Opelika City Council considers change to animal ordinance


By Michelle Key

A motion to change the city’s animal ordinance was introduced for the first reading during Opelika’s city council meeting last week. The change would allow the discharging of firearms within the city limits in order to shoot nuisance animals under strict conditions. The change stems mainly from a flock of turkey vultures that are nesting behind and near the Calhoun Tennis Center and is adjacent to Opelika Middle School. According to a letter from City Attorney Guy Gunter, the vultures are adversely affecting the education setting and may cause problems such as: spreading disease through their droppings, damage to the buildings, offensive odors, noise and may frighten or annoy the children.

Opelika City School Superintendent Dr. Mark Neighbors has consulted with biologists at the United States Department of Agriculture (USDA). The Wildlife Services, which is a program of the USDA, have advised Neighbors that the most effective method of battling flocks of turkey vultures is to hang effigies of the birds upside down but they do not recommend shooting large numbers of the birds. According to the letter from Gunter, only a few of the birds would be shot and the carcasses would be strung high in the trees to frighten the remaining flock away.

These birds are federally protected as a migratory bird and a federal permit would be required to legally shoot them and would only be allowed if the birds have been determined to be a true nuisance to the community.

The proposed changes to the ordinance would create a new exception to the rule that states it is unlawful to discharge a firearm within the city limits. The shooting of nuisance birds or animals would only be allowed under the supervision of the police department and would only be performed by skilled operators who hold the appropriate permits, licenses and accreditations. All federal, state and municipal rules and regulations must be followed as well. According to Gunter, the proposed ordinance changes will not allow “carte blanche authority” for people to shoot and kill vultures or other animals.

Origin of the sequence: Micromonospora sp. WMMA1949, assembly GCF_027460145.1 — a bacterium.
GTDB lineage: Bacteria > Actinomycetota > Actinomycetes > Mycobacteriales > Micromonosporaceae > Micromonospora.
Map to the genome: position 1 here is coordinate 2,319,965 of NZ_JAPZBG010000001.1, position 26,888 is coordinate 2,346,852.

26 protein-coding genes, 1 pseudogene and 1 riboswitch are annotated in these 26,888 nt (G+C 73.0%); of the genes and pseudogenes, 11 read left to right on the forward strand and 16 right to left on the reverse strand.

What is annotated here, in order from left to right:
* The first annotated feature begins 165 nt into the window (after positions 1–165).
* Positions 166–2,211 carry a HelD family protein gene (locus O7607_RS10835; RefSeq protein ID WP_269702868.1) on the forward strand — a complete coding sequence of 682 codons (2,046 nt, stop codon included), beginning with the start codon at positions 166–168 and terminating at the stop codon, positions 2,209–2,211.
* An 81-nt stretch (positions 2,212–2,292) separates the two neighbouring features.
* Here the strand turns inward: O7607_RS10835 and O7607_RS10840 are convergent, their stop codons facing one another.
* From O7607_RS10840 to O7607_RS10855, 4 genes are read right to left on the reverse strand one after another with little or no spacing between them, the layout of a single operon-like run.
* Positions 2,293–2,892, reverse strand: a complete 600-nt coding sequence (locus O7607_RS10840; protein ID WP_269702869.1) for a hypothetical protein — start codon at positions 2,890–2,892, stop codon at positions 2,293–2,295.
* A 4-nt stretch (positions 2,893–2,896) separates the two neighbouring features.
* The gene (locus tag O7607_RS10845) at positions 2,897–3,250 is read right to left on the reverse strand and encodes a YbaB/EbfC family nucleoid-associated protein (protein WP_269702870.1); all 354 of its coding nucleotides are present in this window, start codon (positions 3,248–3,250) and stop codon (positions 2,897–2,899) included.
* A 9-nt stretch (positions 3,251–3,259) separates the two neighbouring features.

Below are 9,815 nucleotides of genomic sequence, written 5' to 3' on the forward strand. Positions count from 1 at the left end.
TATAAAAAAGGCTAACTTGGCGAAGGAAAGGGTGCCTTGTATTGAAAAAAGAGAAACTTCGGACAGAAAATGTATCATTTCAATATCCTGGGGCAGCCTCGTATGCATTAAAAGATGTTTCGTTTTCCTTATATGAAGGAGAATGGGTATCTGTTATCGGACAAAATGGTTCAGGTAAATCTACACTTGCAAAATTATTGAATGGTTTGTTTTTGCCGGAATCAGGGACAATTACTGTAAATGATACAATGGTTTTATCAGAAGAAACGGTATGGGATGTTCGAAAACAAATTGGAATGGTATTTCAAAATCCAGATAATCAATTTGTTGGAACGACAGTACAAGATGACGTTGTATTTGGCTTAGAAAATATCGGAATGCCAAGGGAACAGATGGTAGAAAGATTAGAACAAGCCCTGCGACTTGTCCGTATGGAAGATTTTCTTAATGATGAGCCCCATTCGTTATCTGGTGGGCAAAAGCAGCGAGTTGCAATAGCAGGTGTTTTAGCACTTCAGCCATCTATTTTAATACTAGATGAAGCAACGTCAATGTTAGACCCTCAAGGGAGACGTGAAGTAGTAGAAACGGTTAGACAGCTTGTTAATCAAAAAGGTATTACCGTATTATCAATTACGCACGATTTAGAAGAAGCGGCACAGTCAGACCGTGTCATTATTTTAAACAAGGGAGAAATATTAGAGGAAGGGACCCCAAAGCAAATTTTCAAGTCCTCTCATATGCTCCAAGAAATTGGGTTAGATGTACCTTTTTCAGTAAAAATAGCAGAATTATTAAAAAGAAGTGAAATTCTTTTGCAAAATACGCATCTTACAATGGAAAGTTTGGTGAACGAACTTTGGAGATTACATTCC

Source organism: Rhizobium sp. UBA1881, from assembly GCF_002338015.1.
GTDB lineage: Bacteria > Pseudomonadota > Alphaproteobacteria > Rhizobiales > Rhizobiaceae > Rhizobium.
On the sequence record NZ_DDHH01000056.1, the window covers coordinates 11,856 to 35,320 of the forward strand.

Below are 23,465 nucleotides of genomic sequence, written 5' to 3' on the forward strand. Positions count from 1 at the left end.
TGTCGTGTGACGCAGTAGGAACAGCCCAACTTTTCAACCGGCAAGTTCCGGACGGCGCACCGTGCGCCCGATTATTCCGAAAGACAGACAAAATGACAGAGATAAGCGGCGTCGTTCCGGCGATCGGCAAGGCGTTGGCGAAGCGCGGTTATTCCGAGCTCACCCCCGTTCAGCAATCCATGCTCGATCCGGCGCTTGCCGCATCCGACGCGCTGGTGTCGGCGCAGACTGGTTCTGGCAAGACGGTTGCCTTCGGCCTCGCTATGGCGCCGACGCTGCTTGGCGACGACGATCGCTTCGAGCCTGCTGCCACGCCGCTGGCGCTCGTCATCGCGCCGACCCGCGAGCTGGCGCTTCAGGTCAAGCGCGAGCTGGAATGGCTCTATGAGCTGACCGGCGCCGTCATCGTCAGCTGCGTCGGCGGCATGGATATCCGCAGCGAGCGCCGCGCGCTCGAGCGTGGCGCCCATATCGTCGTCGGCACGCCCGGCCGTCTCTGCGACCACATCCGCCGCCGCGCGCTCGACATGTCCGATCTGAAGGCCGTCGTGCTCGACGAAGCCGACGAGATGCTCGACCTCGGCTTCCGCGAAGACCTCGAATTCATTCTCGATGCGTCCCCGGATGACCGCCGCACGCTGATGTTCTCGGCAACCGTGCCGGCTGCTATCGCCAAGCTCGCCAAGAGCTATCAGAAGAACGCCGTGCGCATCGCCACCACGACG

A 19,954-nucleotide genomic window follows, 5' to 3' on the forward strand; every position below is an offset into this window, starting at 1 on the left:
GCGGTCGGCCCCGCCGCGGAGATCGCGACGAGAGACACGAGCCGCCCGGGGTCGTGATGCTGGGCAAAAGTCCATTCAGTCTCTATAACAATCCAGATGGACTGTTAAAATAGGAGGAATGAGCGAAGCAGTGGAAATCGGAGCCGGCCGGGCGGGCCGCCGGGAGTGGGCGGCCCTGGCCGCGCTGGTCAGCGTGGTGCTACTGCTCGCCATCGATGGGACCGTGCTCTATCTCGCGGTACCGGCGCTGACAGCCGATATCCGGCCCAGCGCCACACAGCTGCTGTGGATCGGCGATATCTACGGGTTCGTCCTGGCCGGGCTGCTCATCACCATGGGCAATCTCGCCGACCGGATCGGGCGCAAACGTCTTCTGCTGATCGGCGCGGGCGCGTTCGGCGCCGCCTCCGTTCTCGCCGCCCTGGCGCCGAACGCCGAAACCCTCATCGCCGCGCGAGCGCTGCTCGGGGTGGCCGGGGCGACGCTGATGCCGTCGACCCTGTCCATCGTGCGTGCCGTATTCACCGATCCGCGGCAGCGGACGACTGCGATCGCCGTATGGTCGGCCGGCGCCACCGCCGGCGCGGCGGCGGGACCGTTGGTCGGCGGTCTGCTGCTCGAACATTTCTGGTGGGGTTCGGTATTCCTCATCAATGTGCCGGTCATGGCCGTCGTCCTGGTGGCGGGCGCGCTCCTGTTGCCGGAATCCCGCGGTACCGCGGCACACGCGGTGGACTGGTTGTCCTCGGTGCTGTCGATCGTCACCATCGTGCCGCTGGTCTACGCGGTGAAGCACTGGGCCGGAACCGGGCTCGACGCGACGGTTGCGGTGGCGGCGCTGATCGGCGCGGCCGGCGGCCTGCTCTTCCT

The proposed changes are likely to be voted on at the next city council meeting which will be on Feb. 2.

Also during the council meeting, Mayor Gary Fuller recognized Opelika High School as a Career and Technical Education (CTE) Mission: CubeSat National Challenge Finalist. According to information received from OCS the CTE Mission: CubeSat is a national challenge to build technical skills for careers in space and beyond. The U.S. Department of Education invited high schools across the country to bring space missions to students by designing and building CubeSat prototypes. Ninety-Four high school teams submitted proposals and only five were picked as finalists. Opelika High School is one of the five finalists and will be working in collaboration with Columbus High School in Columbus, Georgia to complete the mission. Opelika High School CTE/STEM students will have the primary responsibility of building the CubeSat and its subsystems. Columbus High School will lead the payload and launch efforts.  In the spring of 2021, OHS will launch the CubeSat on a high-altitude weather balloon to collect the necessary performance data to advance the TRL of these untested magnetometer cores.

OHS Junior Kyler Mitchell was recognized by Fuller for his participation in the program.

“What we as Opelika High have been challenged to do is to make a CubeSat and prove how effective a magnetometer can be,” Mitchell said. “We are trying to prove to big companies like NASA, Boeing and SpaceX that the CubeSat is a viable and worthwhile product to use.”

OCS Engineering Robotics teacher Brenda Howell is overseeing the project.

“I knew this would be a wonderful experience, a wonderful opportunity for our Opelika students to get to design, build and fly a satellite model,” Howell said. “I knew that creating experiences like this and what we do with our robotics team are part of the workforce development that we are striving for.”

In other business, the council:

  • authorized an application for an Alabama Historic Preservation Grant.
  • approved the purchase of Okta and BeyondID Cloud Management software/technology.
  • reappointed Angela George, Chris Anthony and Wilbert Payne to the Board of Zoning Adjustments for terms ending Feb. 11, 2024.

The next council meeting will be held on Feb. 2 at 7 p.m. in the municipal court building located at 300 Martin Luther King Blvd. in Opelika. A work session will be held prior to the meeting and both the work session and the meeting are open to the public. Citizens interested in making public comments can do so during the citizens communication part of the meeting. Comments are limited to five minutes or less.


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